Immediate Reactions and Coping Examples



After the initial shock of the industry being shaken to the core, veteran travel players used to dealing with crisis situations and emerging from minor or major disasters, are looking for ways to survive. There are already examples of resilience and innovation coming from travel players, who, while weathering this storm, are finding ways to make whatever revenue they can as they wait for their royal customers to come back once the crisis is over.


Several tourism businesses have started providing virtual experiences which help elevate brand awareness while consumers are preoccupied with immediate economic concerns. Airbnb, for example, started offering online experiences with local hosts. Viator, a tours and activities company, launched a #RoamFromHome project which offers a mixture of over 100 free and paid virtual experiences conducted by tour guides and hosts.


Faroe Islands (located halfway between Iceland and Norway) took their virtual experiences a step further, allowing virtual visitors to control local hosts with a joypad, commanding them to turn, walk, run and jump as they showed beautiful places. I’m curious to see if there have been any similar pivots from halal travel companies. To maintain revenue streams, some companies are offering advance purchase deals with flexibility and value-added. For example, Qatar Airways has launched a ‘Travel with Confidence’ campaign which offers flexibility to change travel dates free of charge and even offers ticket refunds. Customers can also choose to replace their travel voucher with a future voucher with a 10% additional value. Porter & Sail, a US-based hotel booking app, has pivoted to selling hotel gift cards which you can use later.


What a Post Pandemic New Normal Might Look Like


By now, we’ve all heard the term ‘new normal’ enough times to know that life will revert to the way it was after the crisis resolves.


While we are unable to predict exactly when this new normal will take hold in terms of specific dates, we do know that it can’t take place until a solution for the current crisis arrives, whether it’s in the form of a vaccine or herd immunity. Generally, we’re estimating the new normal will emerge in a year to a year and a half.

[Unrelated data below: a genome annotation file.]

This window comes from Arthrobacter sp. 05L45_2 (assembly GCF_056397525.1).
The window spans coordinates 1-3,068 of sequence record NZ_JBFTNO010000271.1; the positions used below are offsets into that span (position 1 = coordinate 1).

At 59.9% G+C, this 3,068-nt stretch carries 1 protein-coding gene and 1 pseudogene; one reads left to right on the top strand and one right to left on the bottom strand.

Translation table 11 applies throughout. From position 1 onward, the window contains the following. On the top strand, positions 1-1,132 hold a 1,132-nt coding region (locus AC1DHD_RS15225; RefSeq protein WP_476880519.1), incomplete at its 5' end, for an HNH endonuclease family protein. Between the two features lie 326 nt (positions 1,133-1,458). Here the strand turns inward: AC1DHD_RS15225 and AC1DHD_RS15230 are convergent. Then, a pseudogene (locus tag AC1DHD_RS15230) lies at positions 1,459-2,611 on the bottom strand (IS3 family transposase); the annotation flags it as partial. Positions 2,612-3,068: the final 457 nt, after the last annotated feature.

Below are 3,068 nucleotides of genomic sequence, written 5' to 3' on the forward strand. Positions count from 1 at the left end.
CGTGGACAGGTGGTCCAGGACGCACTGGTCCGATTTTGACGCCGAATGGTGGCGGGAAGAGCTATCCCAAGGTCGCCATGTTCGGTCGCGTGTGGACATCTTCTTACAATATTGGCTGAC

Looking at some early signals of what is happening now, these are some of the predictions we see from the perspectives of customers, the industry and governments.



What It Means to Travelers


Travelers, while currently restless from being locked-up in their home countries, and in some instances, their homes, are looking ahead to eased restrictions. Once they are free to travel, many factors will still come into play.


While governments might declare that it’s safe to travel, many individuals will still carry emotional baggage from the crisis and be reluctant to travel. Another issue may be a reluctance to spend money, especially if individuals have lost their jobs or a major portion of their income.


Travelers will need reassurances on health and safety measures in place through all the touch points of their journey, from airports and flights, to hotels and attractions. They will also need reassurances of the availability of quality medical care at their destination should they get sick while traveling.



Muslim travelers will need the additional reassurance, if they’re traveling to a non-Muslim country, that they will have access to Muslim-friendly medical care with provisions for halal food at the hospital, medication that is free of non-halal ingredients, and access to Islamic burial rituals should they be needed.


How is The Future Perceived by The Industry


Assuming that domestic travel will be the first to recover, many tourism businesses will pivot to cater to local travel when domestic restrictions ease. I expect this trend will continue post COVID-19, as businesses realize that a balance of domestic and international itineraries will mean sustained revenue and a healthier business model.